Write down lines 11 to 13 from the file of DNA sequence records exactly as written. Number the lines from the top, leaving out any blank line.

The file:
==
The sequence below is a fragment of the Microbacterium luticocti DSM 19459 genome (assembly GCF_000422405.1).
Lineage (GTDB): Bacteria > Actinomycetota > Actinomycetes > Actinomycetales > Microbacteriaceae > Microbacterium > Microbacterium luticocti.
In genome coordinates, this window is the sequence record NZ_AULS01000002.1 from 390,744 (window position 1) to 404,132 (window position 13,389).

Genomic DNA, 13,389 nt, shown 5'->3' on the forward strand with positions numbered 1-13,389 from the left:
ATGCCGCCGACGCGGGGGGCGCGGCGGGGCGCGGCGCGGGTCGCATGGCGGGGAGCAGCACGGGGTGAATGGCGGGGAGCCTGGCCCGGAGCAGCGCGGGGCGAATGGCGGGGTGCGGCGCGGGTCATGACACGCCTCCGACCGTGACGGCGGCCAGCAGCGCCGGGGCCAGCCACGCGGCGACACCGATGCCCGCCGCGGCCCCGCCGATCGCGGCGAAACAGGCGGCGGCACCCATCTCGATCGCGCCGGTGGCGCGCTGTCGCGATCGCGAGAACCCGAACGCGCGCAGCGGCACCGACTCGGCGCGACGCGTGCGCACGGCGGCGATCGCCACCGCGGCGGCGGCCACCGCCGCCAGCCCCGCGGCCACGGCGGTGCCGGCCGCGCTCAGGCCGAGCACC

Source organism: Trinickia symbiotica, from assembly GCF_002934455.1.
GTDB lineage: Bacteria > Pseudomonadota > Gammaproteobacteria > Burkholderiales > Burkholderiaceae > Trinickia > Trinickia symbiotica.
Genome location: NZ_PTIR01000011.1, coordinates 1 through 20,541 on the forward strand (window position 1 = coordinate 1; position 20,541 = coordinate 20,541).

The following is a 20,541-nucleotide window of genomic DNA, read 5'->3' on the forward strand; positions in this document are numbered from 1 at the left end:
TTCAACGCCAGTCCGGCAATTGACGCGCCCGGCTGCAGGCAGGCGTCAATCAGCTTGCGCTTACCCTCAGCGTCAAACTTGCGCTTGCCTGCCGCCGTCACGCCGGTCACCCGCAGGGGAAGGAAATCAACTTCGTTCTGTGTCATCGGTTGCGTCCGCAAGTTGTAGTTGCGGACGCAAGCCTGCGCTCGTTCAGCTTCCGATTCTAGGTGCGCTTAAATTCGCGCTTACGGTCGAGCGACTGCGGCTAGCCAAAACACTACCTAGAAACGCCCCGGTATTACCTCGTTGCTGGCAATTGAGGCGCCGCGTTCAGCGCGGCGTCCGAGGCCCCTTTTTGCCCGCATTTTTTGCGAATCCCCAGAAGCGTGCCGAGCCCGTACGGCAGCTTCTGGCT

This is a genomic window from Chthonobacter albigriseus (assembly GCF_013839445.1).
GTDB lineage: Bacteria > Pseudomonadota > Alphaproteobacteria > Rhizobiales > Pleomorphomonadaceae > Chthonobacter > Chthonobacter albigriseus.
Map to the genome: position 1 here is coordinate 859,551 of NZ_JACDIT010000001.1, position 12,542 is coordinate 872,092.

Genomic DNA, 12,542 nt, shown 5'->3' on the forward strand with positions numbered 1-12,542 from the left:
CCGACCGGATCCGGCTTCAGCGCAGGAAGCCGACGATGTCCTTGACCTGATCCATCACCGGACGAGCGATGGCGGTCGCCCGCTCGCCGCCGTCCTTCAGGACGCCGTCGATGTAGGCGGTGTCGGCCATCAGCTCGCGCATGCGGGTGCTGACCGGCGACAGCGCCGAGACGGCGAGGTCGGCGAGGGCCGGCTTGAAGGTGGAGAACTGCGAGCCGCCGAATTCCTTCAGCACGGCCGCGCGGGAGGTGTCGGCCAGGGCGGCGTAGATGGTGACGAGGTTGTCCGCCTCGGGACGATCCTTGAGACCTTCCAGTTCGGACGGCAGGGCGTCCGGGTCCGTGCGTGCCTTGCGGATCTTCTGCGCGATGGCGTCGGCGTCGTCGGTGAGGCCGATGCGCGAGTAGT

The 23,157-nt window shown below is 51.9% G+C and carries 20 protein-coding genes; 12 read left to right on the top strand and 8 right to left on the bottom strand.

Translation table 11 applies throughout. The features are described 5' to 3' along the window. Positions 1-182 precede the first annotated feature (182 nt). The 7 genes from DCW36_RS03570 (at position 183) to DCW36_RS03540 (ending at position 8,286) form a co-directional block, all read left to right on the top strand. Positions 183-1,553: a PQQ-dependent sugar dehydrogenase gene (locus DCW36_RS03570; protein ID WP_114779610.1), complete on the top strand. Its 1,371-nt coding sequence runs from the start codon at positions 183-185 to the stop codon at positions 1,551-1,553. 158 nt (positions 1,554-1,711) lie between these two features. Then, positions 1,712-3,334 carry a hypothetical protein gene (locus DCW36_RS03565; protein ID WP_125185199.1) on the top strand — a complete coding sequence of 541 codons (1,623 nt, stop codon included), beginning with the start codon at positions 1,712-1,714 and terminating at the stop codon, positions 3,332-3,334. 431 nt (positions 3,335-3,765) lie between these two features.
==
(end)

This is a genomic window from Chthonobacter albigriseus (assembly GCF_013839445.1).
GTDB lineage: Bacteria > Pseudomonadota > Alphaproteobacteria > Rhizobiales > Pleomorphomonadaceae > Chthonobacter > Chthonobacter albigriseus.
Map to the genome: position 1 here is coordinate 859,551 of NZ_JACDIT010000001.1, position 12,542 is coordinate 872,092.